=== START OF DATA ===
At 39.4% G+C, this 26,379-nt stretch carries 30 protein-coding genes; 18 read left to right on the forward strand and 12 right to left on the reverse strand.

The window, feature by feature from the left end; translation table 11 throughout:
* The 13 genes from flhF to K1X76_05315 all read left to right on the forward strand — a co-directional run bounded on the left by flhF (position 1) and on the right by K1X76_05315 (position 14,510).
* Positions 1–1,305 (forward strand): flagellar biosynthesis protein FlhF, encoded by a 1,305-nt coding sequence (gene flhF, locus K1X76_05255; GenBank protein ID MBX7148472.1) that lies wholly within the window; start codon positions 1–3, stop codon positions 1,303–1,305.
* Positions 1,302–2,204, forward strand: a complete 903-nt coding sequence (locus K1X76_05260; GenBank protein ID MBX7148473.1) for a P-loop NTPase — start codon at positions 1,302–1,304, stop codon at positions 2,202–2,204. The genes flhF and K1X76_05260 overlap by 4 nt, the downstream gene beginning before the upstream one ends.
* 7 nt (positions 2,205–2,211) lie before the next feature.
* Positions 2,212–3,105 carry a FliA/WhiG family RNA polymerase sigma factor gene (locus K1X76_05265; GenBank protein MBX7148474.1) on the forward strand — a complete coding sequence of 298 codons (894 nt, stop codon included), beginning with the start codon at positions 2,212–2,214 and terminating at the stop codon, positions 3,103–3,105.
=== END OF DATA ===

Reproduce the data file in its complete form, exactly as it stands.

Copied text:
At 39.4% G+C, this 26,379-nt stretch carries 30 protein-coding genes; 18 read left to right on the forward strand and 12 right to left on the reverse strand.

The window, feature by feature from the left end; translation table 11 throughout:
* The 13 genes from flhF to K1X76_05315 all read left to right on the forward strand — a co-directional run bounded on the left by flhF (position 1) and on the right by K1X76_05315 (position 14,510).
* Positions 1–1,305 (forward strand): flagellar biosynthesis protein FlhF, encoded by a 1,305-nt coding sequence (gene flhF, locus K1X76_05255; GenBank protein ID MBX7148472.1) that lies wholly within the window; start codon positions 1–3, stop codon positions 1,303–1,305.
* Positions 1,302–2,204, forward strand: a complete 903-nt coding sequence (locus K1X76_05260; GenBank protein ID MBX7148473.1) for a P-loop NTPase — start codon at positions 1,302–1,304, stop codon at positions 2,202–2,204. The genes flhF and K1X76_05260 overlap by 4 nt, the downstream gene beginning before the upstream one ends.
* 7 nt (positions 2,205–2,211) lie before the next feature.
* Positions 2,212–3,105 carry a FliA/WhiG family RNA polymerase sigma factor gene (locus K1X76_05265; GenBank protein MBX7148474.1) on the forward strand — a complete coding sequence of 298 codons (894 nt, stop codon included), beginning with the start codon at positions 2,212–2,214 and terminating at the stop codon, positions 3,103–3,105.